Nazie Wallis, age 8, stars as Hushpuppy in the new movie "Beasts of… (Carolyn Cole, Los Angeles…)
NEW ORLEANS — Compared to Schwab's Pharmacy — the old Sunset Boulevard drugstore where legend has it that a teenage Lana Turner was discovered at the soda counter — the Buttermilk Drop Bakery and Cafe doesn't display a ton of show-business shine.
Occupying a former seafood eatery in the city's hardscrabble Seventh Ward, the restaurant has but a few tables. Its tile floors are chipped, the windows a bit dingy. But the food — the signature dish a deep-fried, oversized doughnut hole called a buttermilk drop — is so superior that it draws a steady stream of Garden District foodies and other hungry locals. Among the bakery's most devoted diners are the filmmakers behind"Beasts of the Southern Wild,"which is how 47-year-old baker Dwight Henry came to star in the acclaimed drama set in the Louisiana bayous.
"Beasts" director and co-writer Benh Zeitlin's first feature is populated with mythical creatures called aurochs and unfolds in a mythologized land called the Bathtub, but the two lead actors are real people, not professional actors. Henry plays the film's single father, Wink, while 8-year-old Quvenzhané Wallis costars as his daughter, Hushpuppy. Their debut performances have helped galvanize critical opinion around the film, which won awards this year at the Sundance and Cannes film festivals.
VIDEO: 8-year-old star of 'Beasts' comes to Hollywood
It was no easy matter finding Henry — known to almost everyone here as Mr. Henry. And Quvenzhané delivered a first audition so average that she barely survived the first cut.
Ultimately, the young girl (whose first name is pronounced Kwa-VEHN-ja-nay but goes by Nazie for short), proved to be a natural in front of the camera. But Henry, who repeatedly declined the part at first because he was opening a new restaurant as the film was preparing to start, required hours of training. Most of the homework was conducted over several months in the middle of the night at the Buttermilk Drop Bakery, with Henry running lines with acting coaches as he prepared the next morning's calorie-laden offerings.
"I had a script right here with jelly on it," Henry said one morning a few weeks ago in his cafe's kitchen. He spoke while resting on a bag of raised doughnut mix, having been up all night preparing cream cheese beignets, buttermilk drops and cinnamon raisin squares. "I have been working 15 to 20 hours a day for the last 15 years."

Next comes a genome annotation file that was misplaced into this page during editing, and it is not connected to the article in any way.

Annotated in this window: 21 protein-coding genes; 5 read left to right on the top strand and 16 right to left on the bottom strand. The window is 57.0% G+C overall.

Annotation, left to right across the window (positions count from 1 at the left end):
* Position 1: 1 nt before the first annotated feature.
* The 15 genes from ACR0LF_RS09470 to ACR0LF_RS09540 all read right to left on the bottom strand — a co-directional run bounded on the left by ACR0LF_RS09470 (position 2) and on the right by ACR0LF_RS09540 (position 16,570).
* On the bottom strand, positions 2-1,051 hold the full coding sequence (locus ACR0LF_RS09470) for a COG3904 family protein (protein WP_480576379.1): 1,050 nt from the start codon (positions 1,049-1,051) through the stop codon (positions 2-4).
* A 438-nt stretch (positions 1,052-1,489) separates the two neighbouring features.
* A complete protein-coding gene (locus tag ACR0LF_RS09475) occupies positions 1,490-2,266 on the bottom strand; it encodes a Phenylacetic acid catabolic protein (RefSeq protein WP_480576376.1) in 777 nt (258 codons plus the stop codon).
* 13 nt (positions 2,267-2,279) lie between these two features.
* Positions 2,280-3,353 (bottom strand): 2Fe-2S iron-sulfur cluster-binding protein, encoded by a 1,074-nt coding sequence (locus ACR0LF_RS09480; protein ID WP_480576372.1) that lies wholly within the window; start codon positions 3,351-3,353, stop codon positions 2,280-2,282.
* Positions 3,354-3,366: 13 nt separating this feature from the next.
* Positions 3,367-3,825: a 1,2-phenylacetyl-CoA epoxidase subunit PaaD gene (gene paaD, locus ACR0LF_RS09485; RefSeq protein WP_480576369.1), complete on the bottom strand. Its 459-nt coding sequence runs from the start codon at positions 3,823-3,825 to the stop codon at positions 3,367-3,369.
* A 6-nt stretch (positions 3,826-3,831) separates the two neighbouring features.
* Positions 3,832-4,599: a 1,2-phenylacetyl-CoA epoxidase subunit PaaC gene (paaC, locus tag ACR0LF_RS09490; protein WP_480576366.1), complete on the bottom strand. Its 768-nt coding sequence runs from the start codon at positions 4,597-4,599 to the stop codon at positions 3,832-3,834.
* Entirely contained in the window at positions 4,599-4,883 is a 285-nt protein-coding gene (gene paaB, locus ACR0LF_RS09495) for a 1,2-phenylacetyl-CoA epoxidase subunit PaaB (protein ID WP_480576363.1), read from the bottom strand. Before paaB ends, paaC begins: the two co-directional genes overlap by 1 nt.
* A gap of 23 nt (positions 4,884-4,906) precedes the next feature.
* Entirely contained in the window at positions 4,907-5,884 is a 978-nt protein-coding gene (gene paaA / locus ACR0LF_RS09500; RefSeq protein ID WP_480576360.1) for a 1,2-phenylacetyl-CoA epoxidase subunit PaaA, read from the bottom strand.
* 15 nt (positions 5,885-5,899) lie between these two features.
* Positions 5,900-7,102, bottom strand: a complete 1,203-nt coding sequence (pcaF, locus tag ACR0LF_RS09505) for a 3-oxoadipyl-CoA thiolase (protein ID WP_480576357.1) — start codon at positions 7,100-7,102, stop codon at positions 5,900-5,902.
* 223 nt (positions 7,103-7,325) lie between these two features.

For all of the magical realism in "Beasts," which opened in New York and Los Angeles last weekend and expands to half a dozen cities on Friday, Zeitlin wanted to find performers who felt authentic, part of his overall effort to "change the paradigm of filmmaking" and construct a creative bubble into which scant Hollywood artifice could intrude.
To find those performers, the "Beasts" casting department followed the canvassing model employed by President Obama (several members of the team even worked on his 2008 election). But even as they spread their net far and wide, the casting agents and producers struggled to land leading players.
After looking at some 4,000 children for the role of Hushpuppy, the team encountered Quvenzhané in a meeting room in the main branch of the Terrebonne Parish Library in Houma, a little more than an hour southwest of New Orleans. The audition notice called for girls ages 6 to 9, but Quvenzhané was only 5 at the time. Quvenzhané, who had been a part of a Christmas musical at her elementary school but had little other performing experience, showed up anyway.
Zeitlin's casting department gave Quvenzhané, the daughter of a junior high math teacher and a truck driver, the lowest score to earn a callback — 3.5 points out of a possible 5. And she got that mark chiefly because she looked the part. But once she was in a room with Zeitlin, the director was smitten.
In one audition test, Quvenzhané — the youngest of three children — was asked to play the daughter to a sleeping grown-up. "I had to wake him up," she recalled. "And then he asked me to fix him breakfast. And I said, 'Fix it yourself.'" In another improvised scene, Zeitlin asked Quvenzhané to throw something (it was either a water bottle or a stuffed toy, depending on who's telling the story) at producer Michael Gottwald. "I wouldn't do it, because I didn't know him that good," she said.
Zeitlin loved her attitude. "It was an incredibly defiant thing for a 5-year-old to do," Zeitlin said. "And she didn't lose this look. She stayed in character."
Those who have seen the movie know the look to which Zeitlin refers. Hushpuppy is nearly all alone in the world, as the dying Wink frequently leaves his daughter to fend for herself. If Hushpuppy is cracking a crab or refusing to back down in a fight, Quvenzhané has a don't-mess-with-me stare, borne more out of courage than anger, that is hard to forget.